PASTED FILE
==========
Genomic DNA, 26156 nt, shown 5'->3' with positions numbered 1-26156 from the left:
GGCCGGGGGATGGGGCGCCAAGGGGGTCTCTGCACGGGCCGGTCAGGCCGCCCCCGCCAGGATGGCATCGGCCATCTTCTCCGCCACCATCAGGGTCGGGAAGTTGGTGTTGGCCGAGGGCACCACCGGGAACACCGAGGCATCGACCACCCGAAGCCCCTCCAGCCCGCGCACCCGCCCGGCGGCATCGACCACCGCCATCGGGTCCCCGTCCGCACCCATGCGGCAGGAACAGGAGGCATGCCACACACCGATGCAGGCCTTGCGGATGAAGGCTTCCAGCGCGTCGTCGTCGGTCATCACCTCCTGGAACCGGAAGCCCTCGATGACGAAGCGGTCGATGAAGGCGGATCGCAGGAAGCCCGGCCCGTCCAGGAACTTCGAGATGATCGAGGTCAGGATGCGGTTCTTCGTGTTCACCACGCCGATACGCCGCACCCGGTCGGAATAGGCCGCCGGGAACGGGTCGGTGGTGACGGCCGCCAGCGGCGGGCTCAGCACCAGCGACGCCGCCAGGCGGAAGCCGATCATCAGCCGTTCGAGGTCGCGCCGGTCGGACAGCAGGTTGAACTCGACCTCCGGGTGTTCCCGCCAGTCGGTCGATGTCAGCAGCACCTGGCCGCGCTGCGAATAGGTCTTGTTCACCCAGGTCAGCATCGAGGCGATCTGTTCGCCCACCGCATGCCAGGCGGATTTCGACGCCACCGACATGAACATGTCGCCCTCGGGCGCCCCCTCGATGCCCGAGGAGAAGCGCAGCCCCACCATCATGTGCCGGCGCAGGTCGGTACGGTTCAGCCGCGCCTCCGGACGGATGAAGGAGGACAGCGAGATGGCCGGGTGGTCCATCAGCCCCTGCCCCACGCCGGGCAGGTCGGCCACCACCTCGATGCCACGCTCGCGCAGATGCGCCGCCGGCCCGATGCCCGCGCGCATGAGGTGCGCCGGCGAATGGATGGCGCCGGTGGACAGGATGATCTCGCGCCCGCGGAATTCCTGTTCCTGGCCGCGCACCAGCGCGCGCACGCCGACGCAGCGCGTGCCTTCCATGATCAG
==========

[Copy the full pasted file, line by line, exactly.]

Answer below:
Genomic DNA, 26156 nt, shown 5'->3' with positions numbered 1-26156 from the left:
GGCCGGGGGATGGGGCGCCAAGGGGGTCTCTGCACGGGCCGGTCAGGCCGCCCCCGCCAGGATGGCATCGGCCATCTTCTCCGCCACCATCAGGGTCGGGAAGTTGGTGTTGGCCGAGGGCACCACCGGGAACACCGAGGCATCGACCACCCGAAGCCCCTCCAGCCCGCGCACCCGCCCGGCGGCATCGACCACCGCCATCGGGTCCCCGTCCGCACCCATGCGGCAGGAACAGGAGGCATGCCACACACCGATGCAGGCCTTGCGGATGAAGGCTTCCAGCGCGTCGTCGTCGGTCATCACCTCCTGGAACCGGAAGCCCTCGATGACGAAGCGGTCGATGAAGGCGGATCGCAGGAAGCCCGGCCCGTCCAGGAACTTCGAGATGATCGAGGTCAGGATGCGGTTCTTCGTGTTCACCACGCCGATACGCCGCACCCGGTCGGAATAGGCCGCCGGGAACGGGTCGGTGGTGACGGCCGCCAGCGGCGGGCTCAGCACCAGCGACGCCGCCAGGCGGAAGCCGATCATCAGCCGTTCGAGGTCGCGCCGGTCGGACAGCAGGTTGAACTCGACCTCCGGGTGTTCCCGCCAGTCGGTCGATGTCAGCAGCACCTGGCCGCGCTGCGAATAGGTCTTGTTCACCCAGGTCAGCATCGAGGCGATCTGTTCGCCCACCGCATGCCAGGCGGATTTCGACGCCACCGACATGAACATGTCGCCCTCGGGCGCCCCCTCGATGCCCGAGGAGAAGCGCAGCCCCACCATCATGTGCCGGCGCAGGTCGGTACGGTTCAGCCGCGCCTCCGGACGGATGAAGGAGGACAGCGAGATGGCCGGGTGGTCCATCAGCCCCTGCCCCACGCCGGGCAGGTCGGCCACCACCTCGATGCCACGCTCGCGCAGATGCGCCGCCGGCCCGATGCCCGCGCGCATGAGGTGCGCCGGCGAATGGATGGCGCCGGTGGACAGGATGATCTCGCGCCCGCGGAATTCCTGTTCCTGGCCGCGCACCAGCGCGCGCACGCCGACGCAGCGCGTGCCTTCCATGATCAG